1. re: morwen

                  I'm mostly familiar with Kens b\rand and they always told us that only the dressings with cheese have to be refrigerated. Beu and parmesan specifically. I hate to read their ingredient labels though, sounds like a science experiment. Weirdly enough, I buy gallons of Russian for my husband, and I take out a little and keep that in the fridge, but leave the rest out in the garage for months at a time. Never a problem yet. I know what you mean about the small packets though, they seem to go bad real easy. I know they are a different recipe than the big jars.

                  The deli I worked, we refrigerated the mayo but only after it sat out all day, every day. Always understood that mayo doesn't have to necessarily be refrigerated either. Now this was 20 years ago, so maybe things have changed, especially with people suing everyone.

                  Maybe I've just built up a tolerance after all these years. And maybe mine is very old fashioned advice. What doesn't kill you makes you stronger is my motto ;- } I understand other people's risk tolerance is not the same as mine. So if you have the room, why not put it in the fridge. But no need to be overly worried about it.

                  1. re: coll

                    that would be the above refered to product.

            2. re: coll

              What! All of my life I have heard about refrigerating anything with mayo in it, and being careful when making foods with mayo and how they might go bad, such as salad sandwiches at a picnic. Further, the jars I have all say "refrigerate after opening." What kind of may are you using that would not require refrigeration after opening?

              1. re: RGC1982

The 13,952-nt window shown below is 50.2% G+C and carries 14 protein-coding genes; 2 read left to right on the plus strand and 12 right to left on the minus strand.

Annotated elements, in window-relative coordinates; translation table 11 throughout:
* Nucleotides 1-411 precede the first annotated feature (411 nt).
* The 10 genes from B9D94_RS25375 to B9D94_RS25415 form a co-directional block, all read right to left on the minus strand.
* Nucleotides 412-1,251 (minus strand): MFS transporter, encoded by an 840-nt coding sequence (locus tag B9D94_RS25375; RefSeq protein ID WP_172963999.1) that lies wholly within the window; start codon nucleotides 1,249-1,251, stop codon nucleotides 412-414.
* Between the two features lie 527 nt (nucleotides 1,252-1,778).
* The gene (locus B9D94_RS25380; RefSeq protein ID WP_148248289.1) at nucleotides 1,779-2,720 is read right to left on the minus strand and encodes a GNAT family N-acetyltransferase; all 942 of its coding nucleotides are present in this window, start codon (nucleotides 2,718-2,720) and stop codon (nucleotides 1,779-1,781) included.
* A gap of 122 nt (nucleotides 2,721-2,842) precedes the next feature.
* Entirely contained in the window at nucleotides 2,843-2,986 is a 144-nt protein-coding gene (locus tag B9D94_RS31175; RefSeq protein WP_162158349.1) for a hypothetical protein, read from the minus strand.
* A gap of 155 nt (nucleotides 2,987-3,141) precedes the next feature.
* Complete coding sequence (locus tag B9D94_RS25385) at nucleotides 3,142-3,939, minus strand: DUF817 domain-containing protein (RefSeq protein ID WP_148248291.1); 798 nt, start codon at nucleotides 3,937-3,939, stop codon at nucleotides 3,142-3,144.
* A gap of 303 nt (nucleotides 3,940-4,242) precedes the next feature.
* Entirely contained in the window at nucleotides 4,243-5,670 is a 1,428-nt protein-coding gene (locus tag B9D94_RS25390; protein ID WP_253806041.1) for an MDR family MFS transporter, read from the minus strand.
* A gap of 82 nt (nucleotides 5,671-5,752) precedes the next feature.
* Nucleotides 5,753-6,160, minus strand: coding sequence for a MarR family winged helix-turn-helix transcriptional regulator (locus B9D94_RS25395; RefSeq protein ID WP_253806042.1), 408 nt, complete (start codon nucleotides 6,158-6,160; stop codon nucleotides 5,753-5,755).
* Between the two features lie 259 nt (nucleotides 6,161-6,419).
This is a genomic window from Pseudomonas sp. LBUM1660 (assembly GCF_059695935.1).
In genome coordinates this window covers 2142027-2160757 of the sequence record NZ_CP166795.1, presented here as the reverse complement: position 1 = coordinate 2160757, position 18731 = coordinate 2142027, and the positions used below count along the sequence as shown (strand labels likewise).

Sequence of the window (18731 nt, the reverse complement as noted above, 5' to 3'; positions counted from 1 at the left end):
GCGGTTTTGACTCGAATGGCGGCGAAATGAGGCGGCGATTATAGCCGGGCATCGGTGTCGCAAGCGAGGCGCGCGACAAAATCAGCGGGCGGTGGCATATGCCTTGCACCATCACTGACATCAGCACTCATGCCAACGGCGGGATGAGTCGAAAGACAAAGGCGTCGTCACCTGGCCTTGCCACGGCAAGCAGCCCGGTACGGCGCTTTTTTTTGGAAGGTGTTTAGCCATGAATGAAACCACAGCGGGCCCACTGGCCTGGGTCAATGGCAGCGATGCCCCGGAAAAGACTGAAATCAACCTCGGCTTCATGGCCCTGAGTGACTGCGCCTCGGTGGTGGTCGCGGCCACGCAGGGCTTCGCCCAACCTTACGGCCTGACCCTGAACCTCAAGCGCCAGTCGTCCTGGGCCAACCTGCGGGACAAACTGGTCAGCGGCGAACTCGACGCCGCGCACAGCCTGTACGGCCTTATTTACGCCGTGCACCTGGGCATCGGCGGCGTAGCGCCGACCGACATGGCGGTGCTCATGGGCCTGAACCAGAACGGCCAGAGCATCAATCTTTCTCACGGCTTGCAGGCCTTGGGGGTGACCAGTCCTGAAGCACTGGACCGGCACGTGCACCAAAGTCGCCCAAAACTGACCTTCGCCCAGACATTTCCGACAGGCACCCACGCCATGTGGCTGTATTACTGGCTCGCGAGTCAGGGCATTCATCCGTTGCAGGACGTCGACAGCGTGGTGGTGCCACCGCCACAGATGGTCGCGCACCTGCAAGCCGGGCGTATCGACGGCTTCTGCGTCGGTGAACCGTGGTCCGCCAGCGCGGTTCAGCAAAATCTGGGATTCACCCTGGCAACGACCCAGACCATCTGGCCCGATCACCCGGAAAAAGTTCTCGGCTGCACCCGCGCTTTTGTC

They say mayo actually preserves what it is in, and protects it from spoiling. I was surprised too, but looked it up and found it is true. I believe it is the home made variety that uses unpasturized eggs that is the culprit.

                http://www.chow.com/stories/11088

                OK you guys are weirding me out, I looked it up to make sure I wasn't dreaming.
                http://www2.journalnow.com/content/20...

                (I'm only allowed to use Hellmanns.)

                1. re: coll

                  So not true. In basic micro lab we performed an experiment called tailgate microbiology. We took a bunch of raw chicken, raw beef and potato salad and set them out on the bench for 4 hours then plated them (in the case of the meat before and after cooking on bunsen burners). Anyway the bacteria counts of the potato salad are higher than even raw meat left out for 4 hours. Now potatoes are great for microbial growth they actually used to use potato slices before they came up with agar plates but the point is that while its possible that the counts are lower than potatoes alone there were still more bacteria than in raw meat in a mayo based salad.

            3. Here is a link to an article on how to tell when leftovers have gone bad. It has some good info on guidelines for food safety and storage.

              http://abcnews.go.com/Health/Germs/st...